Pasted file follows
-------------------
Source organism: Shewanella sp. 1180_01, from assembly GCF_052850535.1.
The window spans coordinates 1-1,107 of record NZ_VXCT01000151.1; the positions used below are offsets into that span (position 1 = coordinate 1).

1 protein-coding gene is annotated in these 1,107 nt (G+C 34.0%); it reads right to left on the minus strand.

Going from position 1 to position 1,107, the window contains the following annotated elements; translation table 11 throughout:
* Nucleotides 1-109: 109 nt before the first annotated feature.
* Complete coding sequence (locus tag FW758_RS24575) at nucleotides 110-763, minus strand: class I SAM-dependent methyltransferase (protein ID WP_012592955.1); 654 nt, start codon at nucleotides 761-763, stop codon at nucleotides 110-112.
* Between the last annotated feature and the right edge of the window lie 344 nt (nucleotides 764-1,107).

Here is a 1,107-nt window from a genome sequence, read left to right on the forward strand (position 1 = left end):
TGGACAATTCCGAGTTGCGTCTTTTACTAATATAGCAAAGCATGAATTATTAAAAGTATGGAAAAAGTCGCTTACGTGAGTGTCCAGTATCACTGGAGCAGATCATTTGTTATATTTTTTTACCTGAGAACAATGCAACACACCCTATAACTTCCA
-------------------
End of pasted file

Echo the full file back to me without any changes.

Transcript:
Source organism: Shewanella sp. 1180_01, from assembly GCF_052850535.1.
The window spans coordinates 1-1,107 of record NZ_VXCT01000151.1; the positions used below are offsets into that span (position 1 = coordinate 1).

1 protein-coding gene is annotated in these 1,107 nt (G+C 34.0%); it reads right to left on the minus strand.

Going from position 1 to position 1,107, the window contains the following annotated elements; translation table 11 throughout:
* Nucleotides 1-109: 109 nt before the first annotated feature.
* Complete coding sequence (locus tag FW758_RS24575) at nucleotides 110-763, minus strand: class I SAM-dependent methyltransferase (protein ID WP_012592955.1); 654 nt, start codon at nucleotides 761-763, stop codon at nucleotides 110-112.
* Between the last annotated feature and the right edge of the window lie 344 nt (nucleotides 764-1,107).

Here is a 1,107-nt window from a genome sequence, read left to right on the forward strand (position 1 = left end):
TGGACAATTCCGAGTTGCGTCTTTTACTAATATAGCAAAGCATGAATTATTAAAAGTATGGAAAAAGTCGCTTACGTGAGTGTCCAGTATCACTGGAGCAGATCATTTGTTATATTTTTTTACCTGAGAACAATGCAACACACCCTATAACTTCCA